Thursday, February 19, 2015


In The Hybrid Age, Tom Horn discusses Transhumanism, the creation of enhanced human-animals chimeras. It seems the stuff only seen in science fiction, but the idea of transhumanism has been around for thousands of years, and the technology, while it might seem recent, has roots that go back as far as time.

When did science fiction begin to influence our minds and even, technological endeavors?

"Johannes Kepler's Somnium (1620-1630) may fit, since it describes a trip to the moon and the earth's movement seen from that perspective. One might make a case for Jonathan Swift's Gulliver's Travels of 1728 as an example of science fantasy used as a vehicle for social satire á la H.G. Wells. But the philosophical and the scientifically possible—as well as thrills and chills—get a convincing combination in Mary W. Shelley's 1818 classic Frankenstein, to which she added The Last Man in 1826, dealing with a plague-driven world apocalypse - See more at"[1]

With the story of Frankenstein, Shelley introduces the possibility of a creature reformed from parts of man, but not truly a man. This creature is stronger than a man, and possibly immortal. The seed was sown.

Man has always desired to be greater than he is: smarter, faster, more bionic... Who doesn't love the 6 Million Dollar Man, the Bionic Woman, the X-Men, SuperMan, SpiderMan, etc.

Of course, the entertainment gurus that be have typically fashioned heroes who were kind, intelligent, trustworthy, brave, and possessing super-human integrity to boot. Recently we've seen a shift back to the antihero: "a main character in a book, play, movie, etc., who does not have the usual good qualities that are expected in a hero." [2]

Although the term antihero was first used as a literary term by Dostoevsky, and repeatedly on the stage in Greek drama, greater differences between the characteristics of a hero and and antihero have become apparent in the present age. The antihero can hardly be called a hero in any sense of the word, since he works what we call good, only for his own personaly gain. An example is the character "Red" in the t.v. show Blacklist, played by James Spader. The character works with FBI to catch the worst of the bad guys on the "blacklist" only to bring him closer to a young FBI agent we are led to believe is his daughter.

His only reason for anything good or helpful he does, is to endear himself to the woman, or to further his own illegal and immoral interests. Yet, for all intents and purposes, he is the hero, or antihero of the show. He murders without remorse, uses people to his own ends without concern for their well-being, kidnaps and tortures people, but is also highly intelligent, skilled in fighting, espionage, and manipulation. The viewers eat it up.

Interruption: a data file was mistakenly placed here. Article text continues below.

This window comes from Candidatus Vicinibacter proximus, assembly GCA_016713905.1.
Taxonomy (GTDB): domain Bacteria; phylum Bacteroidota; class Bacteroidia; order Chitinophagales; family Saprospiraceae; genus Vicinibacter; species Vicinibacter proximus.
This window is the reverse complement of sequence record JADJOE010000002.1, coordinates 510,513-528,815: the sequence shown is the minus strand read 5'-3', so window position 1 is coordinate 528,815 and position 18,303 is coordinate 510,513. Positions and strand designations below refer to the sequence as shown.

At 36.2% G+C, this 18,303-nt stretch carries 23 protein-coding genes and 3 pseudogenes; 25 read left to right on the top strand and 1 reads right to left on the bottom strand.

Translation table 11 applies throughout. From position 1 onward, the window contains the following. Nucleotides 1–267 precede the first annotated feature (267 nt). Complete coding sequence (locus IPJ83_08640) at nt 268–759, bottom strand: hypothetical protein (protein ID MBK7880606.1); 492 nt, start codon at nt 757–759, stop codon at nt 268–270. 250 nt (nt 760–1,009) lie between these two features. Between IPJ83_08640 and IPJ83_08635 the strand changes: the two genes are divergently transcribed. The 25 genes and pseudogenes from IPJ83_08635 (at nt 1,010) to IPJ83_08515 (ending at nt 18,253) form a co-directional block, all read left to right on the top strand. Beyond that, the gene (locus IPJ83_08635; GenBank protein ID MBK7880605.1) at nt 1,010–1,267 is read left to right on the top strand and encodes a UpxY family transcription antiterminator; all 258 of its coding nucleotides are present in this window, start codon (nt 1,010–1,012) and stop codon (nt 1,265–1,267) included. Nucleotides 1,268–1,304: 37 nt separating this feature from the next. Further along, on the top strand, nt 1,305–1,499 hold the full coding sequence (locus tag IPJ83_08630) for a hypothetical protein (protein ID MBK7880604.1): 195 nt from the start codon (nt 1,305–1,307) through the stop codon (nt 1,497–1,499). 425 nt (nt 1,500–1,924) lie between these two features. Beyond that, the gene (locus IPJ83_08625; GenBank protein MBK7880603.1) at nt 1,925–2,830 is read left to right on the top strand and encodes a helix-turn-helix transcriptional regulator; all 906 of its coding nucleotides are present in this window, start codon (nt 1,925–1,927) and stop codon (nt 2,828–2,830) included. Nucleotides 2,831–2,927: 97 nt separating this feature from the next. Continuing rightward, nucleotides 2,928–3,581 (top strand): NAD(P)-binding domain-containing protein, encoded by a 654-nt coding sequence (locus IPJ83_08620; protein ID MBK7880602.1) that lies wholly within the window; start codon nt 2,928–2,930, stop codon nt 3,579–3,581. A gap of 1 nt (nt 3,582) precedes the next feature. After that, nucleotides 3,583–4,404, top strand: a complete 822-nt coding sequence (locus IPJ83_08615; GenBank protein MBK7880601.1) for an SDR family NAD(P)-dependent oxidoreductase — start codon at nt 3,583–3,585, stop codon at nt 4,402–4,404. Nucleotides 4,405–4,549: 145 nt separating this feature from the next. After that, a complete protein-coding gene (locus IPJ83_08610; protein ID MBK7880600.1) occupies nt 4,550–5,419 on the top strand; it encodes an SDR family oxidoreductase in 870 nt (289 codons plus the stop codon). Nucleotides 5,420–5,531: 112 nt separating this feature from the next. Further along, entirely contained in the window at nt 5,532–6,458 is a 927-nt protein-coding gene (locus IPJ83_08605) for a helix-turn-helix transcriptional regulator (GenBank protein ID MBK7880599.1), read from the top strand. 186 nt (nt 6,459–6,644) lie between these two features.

In A Genealogy of Antihero, the author states, " In contemporary literature, antiheroes have begun to outnumber heroes as a result of historical, political and sociological facts such as wars, and literary pieces have tended to present themes of failure, inaction, uncertainty and despair rather than heroism and valour. This study argues that Second World War has the crucial impact on the development of the notion of modern antihero. As a consequence of the war, “hero” as the symbol of valour, adventure, change and action in the legends and epic poems has been transformed into “antihero” of failure and despair, especially in realist, absurdist and existentialist works written during/after the Second World War." [3]

I offer a different theory. I believe that if you tell generation after generation that God is dead, that we are worthless specks in the vast universe evolutionally developed from nothing who will return to being nothing after death, that we are likely the genetic experiment of alien creatures who stand aloof and appraise us or even kidnap and experiment on us with no concern or empathy for our it any wonder that we have begun to seek value for ourselves through power and material gain?

If there is no reason to be good, why not be evil? If there is no heavenly treasure, why not cling to life on earth, even eternally, and seek the rewards of this world, not matter the cost? Science fiction, and all literature or entertainment, reflects what is in our hearts, what has been lurking in our hearts since the Serpent seduced the first man and woman. If there is no one greater than I am, I can be the greatest.

1. Guttman, John. Weider History. 2015. Web.
2. "Antihero - Definition and More from the Free Merriam-Webster Dictionary". 2012-08-31. Retrieved 2015-02-19. Web.
3.  KADİROĞLU, Murat. A Genealogy of Antihero. Web.

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